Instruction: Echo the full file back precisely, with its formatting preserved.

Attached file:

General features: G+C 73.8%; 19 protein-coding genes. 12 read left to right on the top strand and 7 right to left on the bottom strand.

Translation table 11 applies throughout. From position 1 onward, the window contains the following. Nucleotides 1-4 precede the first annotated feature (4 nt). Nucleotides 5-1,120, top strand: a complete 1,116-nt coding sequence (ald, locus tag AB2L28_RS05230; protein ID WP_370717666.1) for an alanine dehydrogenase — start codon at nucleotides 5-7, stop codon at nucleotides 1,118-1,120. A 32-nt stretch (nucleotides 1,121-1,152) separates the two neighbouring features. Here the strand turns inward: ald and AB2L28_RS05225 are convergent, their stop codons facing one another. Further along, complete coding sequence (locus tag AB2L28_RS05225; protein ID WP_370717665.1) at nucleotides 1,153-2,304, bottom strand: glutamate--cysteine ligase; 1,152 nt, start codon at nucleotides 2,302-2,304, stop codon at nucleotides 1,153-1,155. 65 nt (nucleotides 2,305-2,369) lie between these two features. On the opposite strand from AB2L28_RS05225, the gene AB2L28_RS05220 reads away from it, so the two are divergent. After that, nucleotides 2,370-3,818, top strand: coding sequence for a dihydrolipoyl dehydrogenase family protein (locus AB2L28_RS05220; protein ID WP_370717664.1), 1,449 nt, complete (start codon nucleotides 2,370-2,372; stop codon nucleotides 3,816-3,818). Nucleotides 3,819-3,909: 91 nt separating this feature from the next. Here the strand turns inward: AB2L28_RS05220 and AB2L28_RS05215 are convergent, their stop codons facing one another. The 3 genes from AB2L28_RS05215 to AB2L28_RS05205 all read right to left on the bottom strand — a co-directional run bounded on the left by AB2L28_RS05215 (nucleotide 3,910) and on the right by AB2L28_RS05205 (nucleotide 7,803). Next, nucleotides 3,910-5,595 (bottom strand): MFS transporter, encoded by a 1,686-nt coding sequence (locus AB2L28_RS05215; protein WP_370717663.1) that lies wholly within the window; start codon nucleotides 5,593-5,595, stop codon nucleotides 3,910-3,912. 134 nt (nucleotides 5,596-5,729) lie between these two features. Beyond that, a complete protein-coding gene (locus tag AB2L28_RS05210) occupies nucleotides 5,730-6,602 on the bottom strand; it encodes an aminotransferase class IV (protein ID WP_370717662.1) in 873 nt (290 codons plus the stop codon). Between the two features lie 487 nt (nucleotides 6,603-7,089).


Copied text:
General features: G+C 73.8%; 19 protein-coding genes. 12 read left to right on the top strand and 7 right to left on the bottom strand.

Translation table 11 applies throughout. From position 1 onward, the window contains the following. Nucleotides 1-4 precede the first annotated feature (4 nt). Nucleotides 5-1,120, top strand: a complete 1,116-nt coding sequence (ald, locus tag AB2L28_RS05230; protein ID WP_370717666.1) for an alanine dehydrogenase — start codon at nucleotides 5-7, stop codon at nucleotides 1,118-1,120. A 32-nt stretch (nucleotides 1,121-1,152) separates the two neighbouring features. Here the strand turns inward: ald and AB2L28_RS05225 are convergent, their stop codons facing one another. Further along, complete coding sequence (locus tag AB2L28_RS05225; protein ID WP_370717665.1) at nucleotides 1,153-2,304, bottom strand: glutamate--cysteine ligase; 1,152 nt, start codon at nucleotides 2,302-2,304, stop codon at nucleotides 1,153-1,155. 65 nt (nucleotides 2,305-2,369) lie between these two features. On the opposite strand from AB2L28_RS05225, the gene AB2L28_RS05220 reads away from it, so the two are divergent. After that, nucleotides 2,370-3,818, top strand: coding sequence for a dihydrolipoyl dehydrogenase family protein (locus AB2L28_RS05220; protein ID WP_370717664.1), 1,449 nt, complete (start codon nucleotides 2,370-2,372; stop codon nucleotides 3,816-3,818). Nucleotides 3,819-3,909: 91 nt separating this feature from the next. Here the strand turns inward: AB2L28_RS05220 and AB2L28_RS05215 are convergent, their stop codons facing one another. The 3 genes from AB2L28_RS05215 to AB2L28_RS05205 all read right to left on the bottom strand — a co-directional run bounded on the left by AB2L28_RS05215 (nucleotide 3,910) and on the right by AB2L28_RS05205 (nucleotide 7,803). Next, nucleotides 3,910-5,595 (bottom strand): MFS transporter, encoded by a 1,686-nt coding sequence (locus AB2L28_RS05215; protein WP_370717663.1) that lies wholly within the window; start codon nucleotides 5,593-5,595, stop codon nucleotides 3,910-3,912. 134 nt (nucleotides 5,596-5,729) lie between these two features. Beyond that, a complete protein-coding gene (locus tag AB2L28_RS05210) occupies nucleotides 5,730-6,602 on the bottom strand; it encodes an aminotransferase class IV (protein ID WP_370717662.1) in 873 nt (290 codons plus the stop codon). Between the two features lie 487 nt (nucleotides 6,603-7,089).